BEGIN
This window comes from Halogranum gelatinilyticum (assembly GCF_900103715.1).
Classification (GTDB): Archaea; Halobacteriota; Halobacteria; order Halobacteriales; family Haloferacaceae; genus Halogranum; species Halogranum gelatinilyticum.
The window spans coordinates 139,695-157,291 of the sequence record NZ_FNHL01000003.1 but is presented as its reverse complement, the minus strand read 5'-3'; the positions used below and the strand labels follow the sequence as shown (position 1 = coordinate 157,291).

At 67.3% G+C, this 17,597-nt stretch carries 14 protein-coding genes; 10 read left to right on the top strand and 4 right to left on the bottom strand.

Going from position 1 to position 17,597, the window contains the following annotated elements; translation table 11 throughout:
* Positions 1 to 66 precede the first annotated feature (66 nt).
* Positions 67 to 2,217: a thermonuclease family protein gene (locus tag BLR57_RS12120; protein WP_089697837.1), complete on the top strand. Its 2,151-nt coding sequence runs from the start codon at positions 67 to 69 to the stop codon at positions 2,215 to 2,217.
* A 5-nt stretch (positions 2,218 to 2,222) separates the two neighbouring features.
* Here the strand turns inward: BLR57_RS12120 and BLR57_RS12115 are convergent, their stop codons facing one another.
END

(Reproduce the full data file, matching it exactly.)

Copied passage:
This window comes from Halogranum gelatinilyticum (assembly GCF_900103715.1).
Classification (GTDB): Archaea; Halobacteriota; Halobacteria; order Halobacteriales; family Haloferacaceae; genus Halogranum; species Halogranum gelatinilyticum.
The window spans coordinates 139,695-157,291 of the sequence record NZ_FNHL01000003.1 but is presented as its reverse complement, the minus strand read 5'-3'; the positions used below and the strand labels follow the sequence as shown (position 1 = coordinate 157,291).

At 67.3% G+C, this 17,597-nt stretch carries 14 protein-coding genes; 10 read left to right on the top strand and 4 right to left on the bottom strand.

Going from position 1 to position 17,597, the window contains the following annotated elements; translation table 11 throughout:
* Positions 1 to 66 precede the first annotated feature (66 nt).
* Positions 67 to 2,217: a thermonuclease family protein gene (locus tag BLR57_RS12120; protein WP_089697837.1), complete on the top strand. Its 2,151-nt coding sequence runs from the start codon at positions 67 to 69 to the stop codon at positions 2,215 to 2,217.
* A 5-nt stretch (positions 2,218 to 2,222) separates the two neighbouring features.
* Here the strand turns inward: BLR57_RS12120 and BLR57_RS12115 are convergent, their stop codons facing one another.